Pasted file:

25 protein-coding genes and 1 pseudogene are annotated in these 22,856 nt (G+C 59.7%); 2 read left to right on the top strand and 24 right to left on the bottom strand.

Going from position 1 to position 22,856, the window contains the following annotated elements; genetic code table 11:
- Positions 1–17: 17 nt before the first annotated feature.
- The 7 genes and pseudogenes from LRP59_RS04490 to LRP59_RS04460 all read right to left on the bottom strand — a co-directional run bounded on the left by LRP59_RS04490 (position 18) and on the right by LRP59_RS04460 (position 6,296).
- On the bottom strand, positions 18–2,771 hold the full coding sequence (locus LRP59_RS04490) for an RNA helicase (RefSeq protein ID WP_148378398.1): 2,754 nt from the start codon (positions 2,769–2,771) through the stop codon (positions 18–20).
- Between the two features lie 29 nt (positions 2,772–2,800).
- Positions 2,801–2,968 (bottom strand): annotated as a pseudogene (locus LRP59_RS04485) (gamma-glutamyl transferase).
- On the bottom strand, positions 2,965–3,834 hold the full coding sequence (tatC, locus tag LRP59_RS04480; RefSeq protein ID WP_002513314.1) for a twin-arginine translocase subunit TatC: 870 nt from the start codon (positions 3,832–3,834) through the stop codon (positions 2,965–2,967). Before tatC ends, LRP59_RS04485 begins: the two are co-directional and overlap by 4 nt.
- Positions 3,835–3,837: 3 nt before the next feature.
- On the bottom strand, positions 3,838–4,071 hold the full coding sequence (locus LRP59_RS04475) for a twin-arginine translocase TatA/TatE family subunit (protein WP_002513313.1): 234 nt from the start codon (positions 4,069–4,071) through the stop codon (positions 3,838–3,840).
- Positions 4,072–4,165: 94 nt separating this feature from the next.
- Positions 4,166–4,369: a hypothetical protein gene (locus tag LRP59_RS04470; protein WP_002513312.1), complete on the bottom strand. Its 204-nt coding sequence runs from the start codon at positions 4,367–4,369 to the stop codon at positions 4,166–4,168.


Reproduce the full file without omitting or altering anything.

25 protein-coding genes and 1 pseudogene are annotated in these 22,856 nt (G+C 59.7%); 2 read left to right on the top strand and 24 right to left on the bottom strand.

Going from position 1 to position 22,856, the window contains the following annotated elements; genetic code table 11:
- Positions 1–17: 17 nt before the first annotated feature.
- The 7 genes and pseudogenes from LRP59_RS04490 to LRP59_RS04460 all read right to left on the bottom strand — a co-directional run bounded on the left by LRP59_RS04490 (position 18) and on the right by LRP59_RS04460 (position 6,296).
- On the bottom strand, positions 18–2,771 hold the full coding sequence (locus LRP59_RS04490) for an RNA helicase (RefSeq protein ID WP_148378398.1): 2,754 nt from the start codon (positions 2,769–2,771) through the stop codon (positions 18–20).
- Between the two features lie 29 nt (positions 2,772–2,800).
- Positions 2,801–2,968 (bottom strand): annotated as a pseudogene (locus LRP59_RS04485) (gamma-glutamyl transferase).
- On the bottom strand, positions 2,965–3,834 hold the full coding sequence (tatC, locus tag LRP59_RS04480; RefSeq protein ID WP_002513314.1) for a twin-arginine translocase subunit TatC: 870 nt from the start codon (positions 3,832–3,834) through the stop codon (positions 2,965–2,967). Before tatC ends, LRP59_RS04485 begins: the two are co-directional and overlap by 4 nt.
- Positions 3,835–3,837: 3 nt before the next feature.
- On the bottom strand, positions 3,838–4,071 hold the full coding sequence (locus LRP59_RS04475) for a twin-arginine translocase TatA/TatE family subunit (protein WP_002513313.1): 234 nt from the start codon (positions 4,069–4,071) through the stop codon (positions 3,838–3,840).
- Positions 4,072–4,165: 94 nt separating this feature from the next.
- Positions 4,166–4,369: a hypothetical protein gene (locus tag LRP59_RS04470; protein WP_002513312.1), complete on the bottom strand. Its 204-nt coding sequence runs from the start codon at positions 4,367–4,369 to the stop codon at positions 4,166–4,168.